Photograph by Adam Reynolds
Photojournalist Adam Reynolds took this photo in Yemen, where he and a colleague were detained by authorities after they evaded security to enter the country. They traveled to to the South, where they photographed and interviewed members of the secessionist Southern Movement.
Photojournalist Adam Reynolds was happy to see the FedEx truck pull up recently. He'd been anxiously awaiting the return of the tools of his trade -- camera, laptop and iPod -- that were confiscated by Yemen authorities in April.
The Bloomington native and another freelance journalist, Heather Murdock, were deported at the end of April from the country located at the tip of the Saudi Arabian peninsula. The official reason for their expulsion was that they were traveling without permits. "We wanted to visit southern Yemen to interview members of the secessionist Southern Movement," Reynolds said. "And there was no way the government would have permitted that."
Reynolds developed a fascination with the Middle East during his junior year abroad at Hebrew University in Jerusalem. After graduating from IU in 2002, he returned to Jerusalem to continue his studies in Arabic and Hebrew, earning a master's degree with a focus on the Middle East. With his knowledge of Middle Eastern civilization, Reynolds is pretty sure his expulsion had cultural reasons, too.
"The Westerners had to disguise themselves by donning the niqab, or face veil, and jilbab, or full-body covering, worn by Yemeni women."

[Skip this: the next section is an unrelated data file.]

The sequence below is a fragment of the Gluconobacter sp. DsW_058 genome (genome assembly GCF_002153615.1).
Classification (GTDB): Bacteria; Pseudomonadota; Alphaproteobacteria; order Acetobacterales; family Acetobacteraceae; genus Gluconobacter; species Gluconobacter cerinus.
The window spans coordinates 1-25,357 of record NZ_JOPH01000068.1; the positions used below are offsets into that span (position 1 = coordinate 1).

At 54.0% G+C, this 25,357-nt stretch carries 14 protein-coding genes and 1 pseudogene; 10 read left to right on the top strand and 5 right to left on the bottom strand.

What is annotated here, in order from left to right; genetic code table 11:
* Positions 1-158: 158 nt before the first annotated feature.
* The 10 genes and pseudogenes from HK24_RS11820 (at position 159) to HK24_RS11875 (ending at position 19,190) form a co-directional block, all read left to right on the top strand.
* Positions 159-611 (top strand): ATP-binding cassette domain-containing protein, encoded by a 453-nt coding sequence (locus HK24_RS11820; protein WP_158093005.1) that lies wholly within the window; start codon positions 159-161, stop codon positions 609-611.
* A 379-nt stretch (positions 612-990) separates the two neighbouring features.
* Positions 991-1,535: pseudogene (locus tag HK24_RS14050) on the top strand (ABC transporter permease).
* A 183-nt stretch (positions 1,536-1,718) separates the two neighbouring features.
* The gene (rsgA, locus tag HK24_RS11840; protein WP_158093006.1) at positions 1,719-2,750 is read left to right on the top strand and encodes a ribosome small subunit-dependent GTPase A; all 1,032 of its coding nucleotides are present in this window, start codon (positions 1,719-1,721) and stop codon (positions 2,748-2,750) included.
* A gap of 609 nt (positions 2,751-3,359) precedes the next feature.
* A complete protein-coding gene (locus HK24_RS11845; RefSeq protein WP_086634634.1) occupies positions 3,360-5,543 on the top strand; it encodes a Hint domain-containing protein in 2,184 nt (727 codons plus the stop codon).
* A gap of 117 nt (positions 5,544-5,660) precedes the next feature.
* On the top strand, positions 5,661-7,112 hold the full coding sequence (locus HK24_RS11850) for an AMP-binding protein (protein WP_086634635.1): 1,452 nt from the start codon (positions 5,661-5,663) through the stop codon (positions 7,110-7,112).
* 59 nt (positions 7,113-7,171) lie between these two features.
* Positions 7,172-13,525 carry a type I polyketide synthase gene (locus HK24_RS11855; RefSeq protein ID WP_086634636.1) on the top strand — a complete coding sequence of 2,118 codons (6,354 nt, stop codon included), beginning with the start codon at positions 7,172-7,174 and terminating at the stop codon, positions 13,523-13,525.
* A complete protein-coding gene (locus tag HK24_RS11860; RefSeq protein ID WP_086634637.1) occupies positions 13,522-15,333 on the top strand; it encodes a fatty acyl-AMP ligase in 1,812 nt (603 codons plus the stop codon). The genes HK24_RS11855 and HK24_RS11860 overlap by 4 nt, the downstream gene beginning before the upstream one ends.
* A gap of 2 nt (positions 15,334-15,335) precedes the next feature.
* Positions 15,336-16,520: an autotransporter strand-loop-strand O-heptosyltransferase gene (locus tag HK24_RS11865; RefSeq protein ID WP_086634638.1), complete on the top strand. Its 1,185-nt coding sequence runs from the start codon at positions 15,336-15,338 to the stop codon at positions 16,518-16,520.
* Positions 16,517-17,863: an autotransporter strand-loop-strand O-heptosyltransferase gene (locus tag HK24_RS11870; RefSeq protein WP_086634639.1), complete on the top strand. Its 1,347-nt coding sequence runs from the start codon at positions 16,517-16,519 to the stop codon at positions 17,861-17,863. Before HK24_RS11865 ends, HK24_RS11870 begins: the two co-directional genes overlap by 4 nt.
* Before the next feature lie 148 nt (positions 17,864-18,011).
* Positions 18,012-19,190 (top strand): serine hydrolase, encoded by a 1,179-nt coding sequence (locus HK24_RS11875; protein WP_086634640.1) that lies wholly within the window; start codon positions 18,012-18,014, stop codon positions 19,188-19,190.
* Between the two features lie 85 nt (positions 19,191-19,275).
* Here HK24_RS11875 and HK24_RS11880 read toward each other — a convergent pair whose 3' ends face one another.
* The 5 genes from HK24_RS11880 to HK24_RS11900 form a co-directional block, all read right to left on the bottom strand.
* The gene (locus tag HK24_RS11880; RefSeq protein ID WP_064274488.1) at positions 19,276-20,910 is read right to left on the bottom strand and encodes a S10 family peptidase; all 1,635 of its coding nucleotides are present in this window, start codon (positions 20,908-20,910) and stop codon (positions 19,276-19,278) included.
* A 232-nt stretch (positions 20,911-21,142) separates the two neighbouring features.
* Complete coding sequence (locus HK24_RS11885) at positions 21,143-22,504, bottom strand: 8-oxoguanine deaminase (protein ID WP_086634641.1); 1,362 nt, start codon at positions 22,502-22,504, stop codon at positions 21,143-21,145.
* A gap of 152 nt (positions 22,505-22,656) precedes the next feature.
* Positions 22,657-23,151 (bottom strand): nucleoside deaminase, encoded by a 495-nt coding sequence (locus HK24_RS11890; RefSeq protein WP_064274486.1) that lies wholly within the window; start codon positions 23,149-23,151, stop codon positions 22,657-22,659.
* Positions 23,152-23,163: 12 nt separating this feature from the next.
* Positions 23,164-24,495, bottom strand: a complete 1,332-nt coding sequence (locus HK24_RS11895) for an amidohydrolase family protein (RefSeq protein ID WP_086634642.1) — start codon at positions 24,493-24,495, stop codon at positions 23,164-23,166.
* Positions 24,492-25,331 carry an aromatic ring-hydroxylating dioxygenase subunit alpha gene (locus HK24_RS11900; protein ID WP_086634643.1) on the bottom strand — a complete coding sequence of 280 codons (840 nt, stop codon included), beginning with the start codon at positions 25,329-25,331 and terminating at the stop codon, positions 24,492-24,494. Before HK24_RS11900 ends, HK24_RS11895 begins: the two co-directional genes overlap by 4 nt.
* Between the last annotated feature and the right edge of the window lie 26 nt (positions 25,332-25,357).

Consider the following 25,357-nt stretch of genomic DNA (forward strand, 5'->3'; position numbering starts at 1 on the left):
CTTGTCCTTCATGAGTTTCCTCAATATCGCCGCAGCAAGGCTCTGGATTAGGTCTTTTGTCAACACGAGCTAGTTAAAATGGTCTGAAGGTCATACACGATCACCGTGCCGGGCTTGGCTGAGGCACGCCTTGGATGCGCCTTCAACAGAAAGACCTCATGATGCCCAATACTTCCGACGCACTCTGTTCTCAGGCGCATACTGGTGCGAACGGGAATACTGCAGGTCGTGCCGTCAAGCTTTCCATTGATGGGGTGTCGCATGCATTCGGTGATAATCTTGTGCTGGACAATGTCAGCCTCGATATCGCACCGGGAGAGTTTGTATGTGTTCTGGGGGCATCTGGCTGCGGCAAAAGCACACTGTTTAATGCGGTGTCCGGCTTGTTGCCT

After flying into the southern port city of Aden, the pair traveled six hours by car to meet with rebel leaders in the remote Yafa region -- a rugged tribal area in what is called the "Free South." To pass government security checkpoints, the Westerners had to disguise themselves by donning the niqab, or face veil, and jilbab, or full-body covering, worn by Yemeni women.
In Yemen, as in many other countries, Islamic law requires women to cover themselves in public. When their guides reported that all routes bypassing security were blocked, Reynolds reluctantly donned a pair of gloves along with the shapeless robe and head covering that features a slit for the eyes.
"I know that other journalists have gotten past checkpoints dressed as ladies," Reynolds said. "As a man, I'm not comfortable with that because if I'm caught, I'm in that much more trouble."
Nevertheless, the resourceful Hoosier agreed to wear the garment through the drive-through checkpoints. "I sat between two Yemeni ladies with a purse on my lap, pretending I was asleep." Noting that some checkpoints feature female guards who inspect women in private, Reynolds acknowledged that he was lucky. "I didn't have to get out and walk -- there's no way I could carry myself as a woman."
"Soon after returning to their hotel, Reynolds and Murdock received a visit from Yemeni authorities, who confiscated their passports."
Once in southern Yemen, Reynolds reverted to his traditional Western garb: sandals, T-shirt and long pants. After he took his photos and Murdock conducted her interviews, the pair looked forward to returning to the capital, Sana'a, to file their report.
But their visit with rebels had not gone unnoticed by government informants. Soon after returning to their hotel, Reynolds and Murdock received a visit from Yemeni authorities, who confiscated their passports.
"They said it was routine and that we could pick them up in the morning at the Immigration Office," Reynolds said. Routine or not, once the officials left, Reynolds immediately wiped his hard drive of any imagery that could have been used to incriminate his hosts. "Everything left was publishable, so I had no qualms about cooperating with the authorities," he said.
The next day, the pair went to the Immigration Office and were driven to a Political Security detention center. Luckily, before their cell phones were confiscated, Murdock was able to alert U.S. Embassy officials in Sana'a to their plight.